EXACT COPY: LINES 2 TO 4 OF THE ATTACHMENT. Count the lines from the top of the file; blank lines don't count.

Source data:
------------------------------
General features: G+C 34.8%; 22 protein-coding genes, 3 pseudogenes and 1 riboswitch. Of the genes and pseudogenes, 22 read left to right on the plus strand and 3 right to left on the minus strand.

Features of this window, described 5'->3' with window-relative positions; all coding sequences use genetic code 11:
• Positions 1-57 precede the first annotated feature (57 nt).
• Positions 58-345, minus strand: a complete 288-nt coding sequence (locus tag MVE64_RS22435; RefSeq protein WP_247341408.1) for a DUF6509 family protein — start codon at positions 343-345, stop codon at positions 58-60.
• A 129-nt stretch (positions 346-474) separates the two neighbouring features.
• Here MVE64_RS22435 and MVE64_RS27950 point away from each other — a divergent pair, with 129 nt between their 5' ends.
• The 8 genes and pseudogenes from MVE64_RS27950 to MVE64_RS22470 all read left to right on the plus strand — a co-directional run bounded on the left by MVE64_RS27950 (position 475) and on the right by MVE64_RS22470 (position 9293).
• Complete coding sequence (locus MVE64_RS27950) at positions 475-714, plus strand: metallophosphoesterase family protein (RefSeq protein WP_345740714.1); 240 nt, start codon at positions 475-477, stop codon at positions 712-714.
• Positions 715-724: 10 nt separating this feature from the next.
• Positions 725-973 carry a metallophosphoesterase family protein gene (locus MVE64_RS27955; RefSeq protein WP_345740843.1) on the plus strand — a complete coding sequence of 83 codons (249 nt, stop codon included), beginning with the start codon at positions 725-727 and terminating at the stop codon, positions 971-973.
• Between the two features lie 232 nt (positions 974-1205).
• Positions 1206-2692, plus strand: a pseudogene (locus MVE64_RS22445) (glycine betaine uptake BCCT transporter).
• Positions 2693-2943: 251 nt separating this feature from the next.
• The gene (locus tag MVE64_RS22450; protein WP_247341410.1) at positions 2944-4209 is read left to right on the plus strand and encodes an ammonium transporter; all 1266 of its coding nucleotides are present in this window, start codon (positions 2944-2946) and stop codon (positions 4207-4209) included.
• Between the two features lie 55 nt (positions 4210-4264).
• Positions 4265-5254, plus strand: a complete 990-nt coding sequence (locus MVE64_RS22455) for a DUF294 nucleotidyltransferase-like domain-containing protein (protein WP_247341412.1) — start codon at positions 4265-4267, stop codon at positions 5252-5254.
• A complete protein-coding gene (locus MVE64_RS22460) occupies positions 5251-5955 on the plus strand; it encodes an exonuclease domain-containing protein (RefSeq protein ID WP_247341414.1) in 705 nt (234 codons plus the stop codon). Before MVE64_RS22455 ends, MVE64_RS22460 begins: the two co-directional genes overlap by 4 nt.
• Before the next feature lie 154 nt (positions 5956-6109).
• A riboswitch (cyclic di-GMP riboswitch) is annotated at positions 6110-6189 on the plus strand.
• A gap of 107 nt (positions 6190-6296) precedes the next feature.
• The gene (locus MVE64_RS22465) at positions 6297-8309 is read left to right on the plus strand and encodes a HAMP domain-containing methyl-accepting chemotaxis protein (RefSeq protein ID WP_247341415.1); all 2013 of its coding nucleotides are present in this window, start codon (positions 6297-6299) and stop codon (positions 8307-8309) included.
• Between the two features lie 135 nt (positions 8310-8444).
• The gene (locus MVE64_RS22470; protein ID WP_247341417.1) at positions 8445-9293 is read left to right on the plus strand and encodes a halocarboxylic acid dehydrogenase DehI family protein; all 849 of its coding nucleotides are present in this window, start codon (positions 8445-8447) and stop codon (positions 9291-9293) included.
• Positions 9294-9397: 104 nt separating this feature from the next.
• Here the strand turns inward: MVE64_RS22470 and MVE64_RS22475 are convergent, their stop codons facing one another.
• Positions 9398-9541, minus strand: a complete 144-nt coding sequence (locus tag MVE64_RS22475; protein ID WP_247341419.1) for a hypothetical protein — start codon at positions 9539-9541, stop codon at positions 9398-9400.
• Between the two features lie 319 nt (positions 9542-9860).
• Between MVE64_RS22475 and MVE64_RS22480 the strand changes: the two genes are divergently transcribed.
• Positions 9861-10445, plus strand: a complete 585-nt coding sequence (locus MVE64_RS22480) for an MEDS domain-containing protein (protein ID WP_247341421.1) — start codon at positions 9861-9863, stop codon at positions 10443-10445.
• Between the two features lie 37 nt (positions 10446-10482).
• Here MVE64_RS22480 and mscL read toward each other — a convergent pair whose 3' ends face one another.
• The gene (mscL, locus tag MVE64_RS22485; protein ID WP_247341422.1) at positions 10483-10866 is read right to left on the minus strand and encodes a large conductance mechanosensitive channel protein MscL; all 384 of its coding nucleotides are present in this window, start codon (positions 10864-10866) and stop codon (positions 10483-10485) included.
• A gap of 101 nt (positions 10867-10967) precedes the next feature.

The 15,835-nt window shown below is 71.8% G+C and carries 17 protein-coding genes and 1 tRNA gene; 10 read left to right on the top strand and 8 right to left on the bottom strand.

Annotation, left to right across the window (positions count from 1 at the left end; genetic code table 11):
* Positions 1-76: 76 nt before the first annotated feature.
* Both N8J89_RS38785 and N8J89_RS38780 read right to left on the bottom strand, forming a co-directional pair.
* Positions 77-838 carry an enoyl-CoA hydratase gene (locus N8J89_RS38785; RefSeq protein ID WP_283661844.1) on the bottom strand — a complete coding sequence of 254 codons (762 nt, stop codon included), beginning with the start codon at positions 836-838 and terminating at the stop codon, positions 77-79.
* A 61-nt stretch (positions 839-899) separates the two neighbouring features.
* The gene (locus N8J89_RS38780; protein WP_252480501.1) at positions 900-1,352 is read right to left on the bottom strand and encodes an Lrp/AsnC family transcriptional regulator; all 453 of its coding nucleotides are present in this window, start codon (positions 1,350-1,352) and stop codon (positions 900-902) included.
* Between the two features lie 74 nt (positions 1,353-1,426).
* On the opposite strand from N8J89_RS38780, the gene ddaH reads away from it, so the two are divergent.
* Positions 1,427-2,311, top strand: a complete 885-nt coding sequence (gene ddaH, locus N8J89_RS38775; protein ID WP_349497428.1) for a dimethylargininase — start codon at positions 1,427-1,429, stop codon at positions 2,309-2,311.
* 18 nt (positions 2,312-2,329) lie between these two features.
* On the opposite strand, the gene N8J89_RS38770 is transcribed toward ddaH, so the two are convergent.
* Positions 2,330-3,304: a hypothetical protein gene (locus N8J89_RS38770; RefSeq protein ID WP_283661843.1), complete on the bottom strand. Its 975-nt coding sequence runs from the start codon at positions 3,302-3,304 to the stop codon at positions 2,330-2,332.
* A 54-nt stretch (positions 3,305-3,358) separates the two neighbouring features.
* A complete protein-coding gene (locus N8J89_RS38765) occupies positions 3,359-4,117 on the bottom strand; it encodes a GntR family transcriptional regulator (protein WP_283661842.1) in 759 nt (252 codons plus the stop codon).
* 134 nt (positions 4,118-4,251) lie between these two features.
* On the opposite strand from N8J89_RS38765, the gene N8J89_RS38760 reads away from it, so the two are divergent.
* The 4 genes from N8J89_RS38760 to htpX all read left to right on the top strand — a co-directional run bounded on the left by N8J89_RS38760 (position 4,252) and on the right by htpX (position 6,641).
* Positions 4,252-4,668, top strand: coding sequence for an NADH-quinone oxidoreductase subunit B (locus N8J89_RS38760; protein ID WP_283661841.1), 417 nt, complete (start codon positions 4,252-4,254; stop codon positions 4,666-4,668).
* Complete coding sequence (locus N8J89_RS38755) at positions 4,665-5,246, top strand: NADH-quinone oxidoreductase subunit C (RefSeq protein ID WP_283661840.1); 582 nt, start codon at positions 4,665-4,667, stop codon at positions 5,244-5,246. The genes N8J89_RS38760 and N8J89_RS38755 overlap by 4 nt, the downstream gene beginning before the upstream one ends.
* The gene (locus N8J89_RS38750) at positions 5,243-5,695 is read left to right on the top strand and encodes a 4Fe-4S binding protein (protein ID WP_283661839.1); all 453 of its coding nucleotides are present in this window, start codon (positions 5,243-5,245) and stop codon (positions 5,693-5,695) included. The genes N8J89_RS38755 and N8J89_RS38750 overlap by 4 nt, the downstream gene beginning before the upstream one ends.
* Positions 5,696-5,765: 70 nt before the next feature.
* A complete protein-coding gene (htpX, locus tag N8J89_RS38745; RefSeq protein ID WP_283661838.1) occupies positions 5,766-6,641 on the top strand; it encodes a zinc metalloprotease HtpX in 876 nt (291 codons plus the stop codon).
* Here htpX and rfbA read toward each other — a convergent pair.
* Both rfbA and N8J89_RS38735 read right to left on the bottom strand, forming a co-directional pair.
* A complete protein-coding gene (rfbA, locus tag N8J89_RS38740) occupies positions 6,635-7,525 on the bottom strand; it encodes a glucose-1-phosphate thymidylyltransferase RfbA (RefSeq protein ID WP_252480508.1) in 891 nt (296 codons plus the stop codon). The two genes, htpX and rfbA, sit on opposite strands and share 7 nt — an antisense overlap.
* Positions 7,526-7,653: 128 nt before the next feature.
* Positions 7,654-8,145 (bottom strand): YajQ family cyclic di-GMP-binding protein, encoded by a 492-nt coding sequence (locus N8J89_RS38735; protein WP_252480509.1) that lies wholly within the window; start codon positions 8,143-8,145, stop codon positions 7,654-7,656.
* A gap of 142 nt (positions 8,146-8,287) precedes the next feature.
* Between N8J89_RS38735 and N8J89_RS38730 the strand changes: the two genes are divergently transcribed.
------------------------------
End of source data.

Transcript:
Features of this window, described 5'->3' with window-relative positions; all coding sequences use genetic code 11:
• Positions 1-57 precede the first annotated feature (57 nt).
• Positions 58-345, minus strand: a complete 288-nt coding sequence (locus tag MVE64_RS22435; RefSeq protein WP_247341408.1) for a DUF6509 family protein — start codon at positions 343-345, stop codon at positions 58-60.